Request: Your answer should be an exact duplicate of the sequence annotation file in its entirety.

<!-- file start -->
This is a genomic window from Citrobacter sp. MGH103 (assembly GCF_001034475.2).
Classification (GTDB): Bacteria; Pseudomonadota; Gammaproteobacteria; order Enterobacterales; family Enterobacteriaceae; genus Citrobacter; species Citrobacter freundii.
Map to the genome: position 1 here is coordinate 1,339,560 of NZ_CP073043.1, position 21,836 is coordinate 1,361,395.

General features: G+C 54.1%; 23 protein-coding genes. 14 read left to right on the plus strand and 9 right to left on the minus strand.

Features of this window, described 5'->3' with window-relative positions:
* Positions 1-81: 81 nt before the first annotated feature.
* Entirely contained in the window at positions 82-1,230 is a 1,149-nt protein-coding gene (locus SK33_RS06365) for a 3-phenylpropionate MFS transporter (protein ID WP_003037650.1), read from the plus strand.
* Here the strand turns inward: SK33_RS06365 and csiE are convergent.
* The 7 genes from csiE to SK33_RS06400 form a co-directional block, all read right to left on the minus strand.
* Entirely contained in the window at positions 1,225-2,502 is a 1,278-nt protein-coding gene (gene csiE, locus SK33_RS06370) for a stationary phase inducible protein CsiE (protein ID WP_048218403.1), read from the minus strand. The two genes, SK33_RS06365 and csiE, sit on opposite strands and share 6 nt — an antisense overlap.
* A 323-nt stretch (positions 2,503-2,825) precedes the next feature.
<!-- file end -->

This is a genomic window from Citrobacter sp. MGH103 (assembly GCF_001034475.2).
Classification (GTDB): Bacteria; Pseudomonadota; Gammaproteobacteria; order Enterobacterales; family Enterobacteriaceae; genus Citrobacter; species Citrobacter freundii.
Map to the genome: position 1 here is coordinate 1,339,560 of NZ_CP073043.1, position 21,836 is coordinate 1,361,395.

General features: G+C 54.1%; 23 protein-coding genes. 14 read left to right on the plus strand and 9 right to left on the minus strand.

Features of this window, described 5'->3' with window-relative positions:
* Positions 1-81: 81 nt before the first annotated feature.
* Entirely contained in the window at positions 82-1,230 is a 1,149-nt protein-coding gene (locus SK33_RS06365) for a 3-phenylpropionate MFS transporter (protein ID WP_003037650.1), read from the plus strand.
* Here the strand turns inward: SK33_RS06365 and csiE are convergent.
* The 7 genes from csiE to SK33_RS06400 form a co-directional block, all read right to left on the minus strand.
* Entirely contained in the window at positions 1,225-2,502 is a 1,278-nt protein-coding gene (gene csiE, locus SK33_RS06370) for a stationary phase inducible protein CsiE (protein ID WP_048218403.1), read from the minus strand. The two genes, SK33_RS06365 and csiE, sit on opposite strands and share 6 nt — an antisense overlap.
* A 323-nt stretch (positions 2,503-2,825) precedes the next feature.